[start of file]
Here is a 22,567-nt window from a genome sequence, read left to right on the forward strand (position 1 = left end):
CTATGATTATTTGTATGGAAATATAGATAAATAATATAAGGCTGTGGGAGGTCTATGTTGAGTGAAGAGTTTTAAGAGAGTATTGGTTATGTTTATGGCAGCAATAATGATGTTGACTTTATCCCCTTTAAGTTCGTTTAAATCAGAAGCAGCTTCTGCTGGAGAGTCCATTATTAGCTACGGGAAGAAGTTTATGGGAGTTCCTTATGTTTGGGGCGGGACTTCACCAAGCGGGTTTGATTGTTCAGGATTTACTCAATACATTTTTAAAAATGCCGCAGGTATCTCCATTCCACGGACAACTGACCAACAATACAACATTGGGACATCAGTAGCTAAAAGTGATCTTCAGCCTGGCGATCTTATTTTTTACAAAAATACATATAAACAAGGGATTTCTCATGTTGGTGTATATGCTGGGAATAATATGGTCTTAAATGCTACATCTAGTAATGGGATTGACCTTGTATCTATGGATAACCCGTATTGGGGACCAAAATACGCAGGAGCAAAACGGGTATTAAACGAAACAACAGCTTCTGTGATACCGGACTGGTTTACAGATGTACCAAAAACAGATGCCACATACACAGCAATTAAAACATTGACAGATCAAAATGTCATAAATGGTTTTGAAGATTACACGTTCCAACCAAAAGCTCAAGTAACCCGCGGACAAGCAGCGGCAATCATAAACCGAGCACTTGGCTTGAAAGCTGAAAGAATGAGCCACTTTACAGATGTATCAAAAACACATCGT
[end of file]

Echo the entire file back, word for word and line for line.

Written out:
Here is a 22,567-nt window from a genome sequence, read left to right on the forward strand (position 1 = left end):
CTATGATTATTTGTATGGAAATATAGATAAATAATATAAGGCTGTGGGAGGTCTATGTTGAGTGAAGAGTTTTAAGAGAGTATTGGTTATGTTTATGGCAGCAATAATGATGTTGACTTTATCCCCTTTAAGTTCGTTTAAATCAGAAGCAGCTTCTGCTGGAGAGTCCATTATTAGCTACGGGAAGAAGTTTATGGGAGTTCCTTATGTTTGGGGCGGGACTTCACCAAGCGGGTTTGATTGTTCAGGATTTACTCAATACATTTTTAAAAATGCCGCAGGTATCTCCATTCCACGGACAACTGACCAACAATACAACATTGGGACATCAGTAGCTAAAAGTGATCTTCAGCCTGGCGATCTTATTTTTTACAAAAATACATATAAACAAGGGATTTCTCATGTTGGTGTATATGCTGGGAATAATATGGTCTTAAATGCTACATCTAGTAATGGGATTGACCTTGTATCTATGGATAACCCGTATTGGGGACCAAAATACGCAGGAGCAAAACGGGTATTAAACGAAACAACAGCTTCTGTGATACCGGACTGGTTTACAGATGTACCAAAAACAGATGCCACATACACAGCAATTAAAACATTGACAGATCAAAATGTCATAAATGGTTTTGAAGATTACACGTTCCAACCAAAAGCTCAAGTAACCCGCGGACAAGCAGCGGCAATCATAAACCGAGCACTTGGCTTGAAAGCTGAAAGAATGAGCCACTTTACAGATGTATCAAAAACACATCGT